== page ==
Rehnquist was easily the most conservative member of the court, and earned a reputation for being a lone dissenter. He wrote several opinions reversing the liberal trend of the Earl Warren court in criminal cases. He was active in maintaining the boundary between federal and state power. His belief that any move to weaken judicial independence would only serve to undermine the effectiveness of the federal courts was the cornerstone of his tenure at the court. In 1973, when the high court in Roe v. Wade overturned state laws against abortions, he dissented, arguing in favor of state power. He was also opposed to affirmative action.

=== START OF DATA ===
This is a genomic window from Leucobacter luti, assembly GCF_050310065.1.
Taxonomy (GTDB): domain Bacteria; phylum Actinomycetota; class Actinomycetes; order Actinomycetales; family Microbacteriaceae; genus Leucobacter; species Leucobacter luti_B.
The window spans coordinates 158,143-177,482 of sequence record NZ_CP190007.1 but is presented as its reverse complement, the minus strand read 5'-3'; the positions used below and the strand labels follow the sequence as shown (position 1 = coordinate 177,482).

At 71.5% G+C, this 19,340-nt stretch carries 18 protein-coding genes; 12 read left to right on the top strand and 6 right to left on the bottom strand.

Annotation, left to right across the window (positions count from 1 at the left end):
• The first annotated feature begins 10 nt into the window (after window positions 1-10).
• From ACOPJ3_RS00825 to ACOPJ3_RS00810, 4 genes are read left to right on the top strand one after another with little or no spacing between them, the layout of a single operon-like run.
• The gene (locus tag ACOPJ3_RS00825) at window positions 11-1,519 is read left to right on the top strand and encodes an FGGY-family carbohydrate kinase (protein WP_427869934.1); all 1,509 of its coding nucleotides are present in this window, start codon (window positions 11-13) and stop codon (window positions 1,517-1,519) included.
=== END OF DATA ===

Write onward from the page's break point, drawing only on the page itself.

The active conservatism of Chief Justice Rehnquist and Justices Antonin Scalia and Clarence Thomas was tempered in the 1990s by the emergence of a judicially restrained bloc of justices including Sandra Day O’Connor, David Souter and Ruth Bader Ginsburg
Liberals argued that his unwavering support on such issues as states’ rights served to endorse blatant discrimination against minorities and women.
New York Times reporter Stephen Engelberg has described Rehnquist as “a conservative jurist whose polished opinions have won grudging respect even from those who oppose his views.”
In addition to Roe v. Wade, Rehnquist participated in other pivotal rulings including voting for a reinstatement of death penalty laws with new procedures in 1976, dissenting in rulings upholding affirmative action in public contracting in 1978, and in 1983, writing an opinion allowing states to give parents a tax deduction for certain education expenses, including those at religious schools. More recently, Rehnquist presided over President Clinton’s impeachment trial, and the 2000 election recount trial which handed victory to George W. Bush.